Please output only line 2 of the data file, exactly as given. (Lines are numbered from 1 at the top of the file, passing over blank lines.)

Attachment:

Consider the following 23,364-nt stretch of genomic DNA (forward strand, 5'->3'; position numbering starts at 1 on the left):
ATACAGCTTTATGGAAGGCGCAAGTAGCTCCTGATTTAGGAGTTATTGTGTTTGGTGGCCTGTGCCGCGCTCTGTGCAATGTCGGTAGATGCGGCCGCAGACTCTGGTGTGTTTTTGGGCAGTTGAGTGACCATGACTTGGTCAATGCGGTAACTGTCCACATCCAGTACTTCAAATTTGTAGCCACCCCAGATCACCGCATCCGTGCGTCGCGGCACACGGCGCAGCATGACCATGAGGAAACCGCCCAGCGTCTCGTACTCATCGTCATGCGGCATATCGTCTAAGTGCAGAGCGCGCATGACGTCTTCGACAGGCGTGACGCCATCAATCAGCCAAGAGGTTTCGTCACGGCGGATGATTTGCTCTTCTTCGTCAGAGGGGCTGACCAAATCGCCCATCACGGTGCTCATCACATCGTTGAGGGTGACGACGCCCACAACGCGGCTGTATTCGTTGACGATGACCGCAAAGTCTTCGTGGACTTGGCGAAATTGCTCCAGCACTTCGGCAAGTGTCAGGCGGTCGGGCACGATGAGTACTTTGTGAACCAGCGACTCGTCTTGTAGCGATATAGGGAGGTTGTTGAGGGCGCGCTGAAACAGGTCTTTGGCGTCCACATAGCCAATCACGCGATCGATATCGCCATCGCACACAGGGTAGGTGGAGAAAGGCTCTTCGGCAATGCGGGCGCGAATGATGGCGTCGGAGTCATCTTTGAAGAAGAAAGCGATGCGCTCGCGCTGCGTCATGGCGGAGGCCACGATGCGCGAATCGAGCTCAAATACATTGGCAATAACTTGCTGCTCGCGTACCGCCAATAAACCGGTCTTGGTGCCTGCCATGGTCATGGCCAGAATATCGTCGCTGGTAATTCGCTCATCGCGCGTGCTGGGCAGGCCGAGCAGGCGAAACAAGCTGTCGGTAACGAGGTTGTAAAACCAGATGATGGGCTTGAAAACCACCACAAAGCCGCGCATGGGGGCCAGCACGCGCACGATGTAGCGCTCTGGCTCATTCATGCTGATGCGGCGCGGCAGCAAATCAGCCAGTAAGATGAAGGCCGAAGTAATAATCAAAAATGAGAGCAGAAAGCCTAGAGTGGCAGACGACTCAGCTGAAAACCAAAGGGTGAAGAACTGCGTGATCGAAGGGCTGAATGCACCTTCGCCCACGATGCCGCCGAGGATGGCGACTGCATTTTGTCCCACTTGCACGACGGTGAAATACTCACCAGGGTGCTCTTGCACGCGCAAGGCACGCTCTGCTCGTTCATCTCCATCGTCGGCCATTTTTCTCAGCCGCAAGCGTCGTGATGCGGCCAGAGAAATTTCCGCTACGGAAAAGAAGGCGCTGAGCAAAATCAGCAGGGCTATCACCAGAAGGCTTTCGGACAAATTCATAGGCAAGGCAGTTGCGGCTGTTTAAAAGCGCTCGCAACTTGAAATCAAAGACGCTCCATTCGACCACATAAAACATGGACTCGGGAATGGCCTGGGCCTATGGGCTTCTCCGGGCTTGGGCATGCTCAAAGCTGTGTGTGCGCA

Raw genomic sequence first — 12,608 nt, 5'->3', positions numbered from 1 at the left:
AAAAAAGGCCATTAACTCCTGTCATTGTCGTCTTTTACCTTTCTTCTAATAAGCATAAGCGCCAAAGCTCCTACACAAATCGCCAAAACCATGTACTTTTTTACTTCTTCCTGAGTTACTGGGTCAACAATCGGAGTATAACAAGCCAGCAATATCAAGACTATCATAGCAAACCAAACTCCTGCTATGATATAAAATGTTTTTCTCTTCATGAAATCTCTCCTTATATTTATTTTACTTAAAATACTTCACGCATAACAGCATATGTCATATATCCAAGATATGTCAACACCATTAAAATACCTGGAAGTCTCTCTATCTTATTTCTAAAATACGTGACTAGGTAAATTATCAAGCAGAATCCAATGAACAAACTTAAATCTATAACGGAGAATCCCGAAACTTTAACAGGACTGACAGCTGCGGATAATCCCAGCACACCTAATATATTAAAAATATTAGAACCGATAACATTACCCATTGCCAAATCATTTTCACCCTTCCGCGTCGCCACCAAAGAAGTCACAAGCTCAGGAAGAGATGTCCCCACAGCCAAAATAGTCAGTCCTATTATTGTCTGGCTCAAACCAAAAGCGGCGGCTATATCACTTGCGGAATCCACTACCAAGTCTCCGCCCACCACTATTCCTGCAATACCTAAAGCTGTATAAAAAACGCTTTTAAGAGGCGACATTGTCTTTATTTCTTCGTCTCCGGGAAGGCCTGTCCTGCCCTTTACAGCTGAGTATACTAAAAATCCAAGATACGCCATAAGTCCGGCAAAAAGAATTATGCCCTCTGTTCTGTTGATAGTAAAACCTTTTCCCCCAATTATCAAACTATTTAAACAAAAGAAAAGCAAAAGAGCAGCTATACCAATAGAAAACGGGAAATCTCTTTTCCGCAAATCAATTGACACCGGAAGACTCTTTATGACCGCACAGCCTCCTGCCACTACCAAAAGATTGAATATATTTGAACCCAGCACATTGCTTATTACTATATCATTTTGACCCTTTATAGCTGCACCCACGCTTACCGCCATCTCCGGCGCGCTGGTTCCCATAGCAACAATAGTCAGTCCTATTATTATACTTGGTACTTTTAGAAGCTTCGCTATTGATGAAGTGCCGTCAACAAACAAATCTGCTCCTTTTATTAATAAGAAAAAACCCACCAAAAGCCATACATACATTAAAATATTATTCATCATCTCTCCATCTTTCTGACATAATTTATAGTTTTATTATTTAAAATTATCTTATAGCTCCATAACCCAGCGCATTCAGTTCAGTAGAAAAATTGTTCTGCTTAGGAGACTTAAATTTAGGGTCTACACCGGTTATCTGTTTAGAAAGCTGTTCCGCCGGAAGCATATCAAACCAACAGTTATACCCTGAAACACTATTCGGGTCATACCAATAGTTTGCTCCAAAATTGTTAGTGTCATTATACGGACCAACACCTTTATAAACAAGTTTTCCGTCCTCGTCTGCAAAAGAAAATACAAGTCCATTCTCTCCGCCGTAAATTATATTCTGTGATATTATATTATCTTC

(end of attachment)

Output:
ATACAGCTTTATGGAAGGCGCAAGTAGCTCCTGATTTAGGAGTTATTGTGTTTGGTGGCCTGTGCCGCGCTCTGTGCAATGTCGGTAGATGCGGCCGCAGACTCTGGTGTGTTTTTGGGCAGTTGAGTGACCATGACTTGGTCAATGCGGTAACTGTCCACATCCAGTACTTCAAATTTGTAGCCACCCCAGATCACCGCATCCGTGCGTCGCGGCACACGGCGCAGCATGACCATGAGGAAACCGCCCAGCGTCTCGTACTCATCGTCATGCGGCATATCGTCTAAGTGCAGAGCGCGCATGACGTCTTCGACAGGCGTGACGCCATCAATCAGCCAAGAGGTTTCGTCACGGCGGATGATTTGCTCTTCTTCGTCAGAGGGGCTGACCAAATCGCCCATCACGGTGCTCATCACATCGTTGAGGGTGACGACGCCCACAACGCGGCTGTATTCGTTGACGATGACCGCAAAGTCTTCGTGGACTTGGCGAAATTGCTCCAGCACTTCGGCAAGTGTCAGGCGGTCGGGCACGATGAGTACTTTGTGAACCAGCGACTCGTCTTGTAGCGATATAGGGAGGTTGTTGAGGGCGCGCTGAAACAGGTCTTTGGCGTCCACATAGCCAATCACGCGATCGATATCGCCATCGCACACAGGGTAGGTGGAGAAAGGCTCTTCGGCAATGCGGGCGCGAATGATGGCGTCGGAGTCATCTTTGAAGAAGAAAGCGATGCGCTCGCGCTGCGTCATGGCGGAGGCCACGATGCGCGAATCGAGCTCAAATACATTGGCAATAACTTGCTGCTCGCGTACCGCCAATAAACCGGTCTTGGTGCCTGCCATGGTCATGGCCAGAATATCGTCGCTGGTAATTCGCTCATCGCGCGTGCTGGGCAGGCCGAGCAGGCGAAACAAGCTGTCGGTAACGAGGTTGTAAAACCAGATGATGGGCTTGAAAACCACCACAAAGCCGCGCATGGGGGCCAGCACGCGCACGATGTAGCGCTCTGGCTCATTCATGCTGATGCGGCGCGGCAGCAAATCAGCCAGTAAGATGAAGGCCGAAGTAATAATCAAAAATGAGAGCAGAAAGCCTAGAGTGGCAGACGACTCAGCTGAAAACCAAAGGGTGAAGAACTGCGTGATCGAAGGGCTGAATGCACCTTCGCCCACGATGCCGCCGAGGATGGCGACTGCATTTTGTCCCACTTGCACGACGGTGAAATACTCACCAGGGTGCTCTTGCACGCGCAAGGCACGCTCTGCTCGTTCATCTCCATCGTCGGCCATTTTTCTCAGCCGCAAGCGTCGTGATGCGGCCAGAGAAATTTCCGCTACGGAAAAGAAGGCGCTGAGCAAAATCAGCAGGGCTATCACCAGAAGGCTTTCGGACAAATTCATAGGCAAGGCAGTTGCGGCTGTTTAAAAGCGCTCGCAACTTGAAATCAAAGACGCTCCATTCGACCACATAAAACATGGACTCGGGAATGGCCTGGGCCTATGGGCTTCTCCGGGCTTGGGCATGCTCAAAGCTGTGTGTGCGCA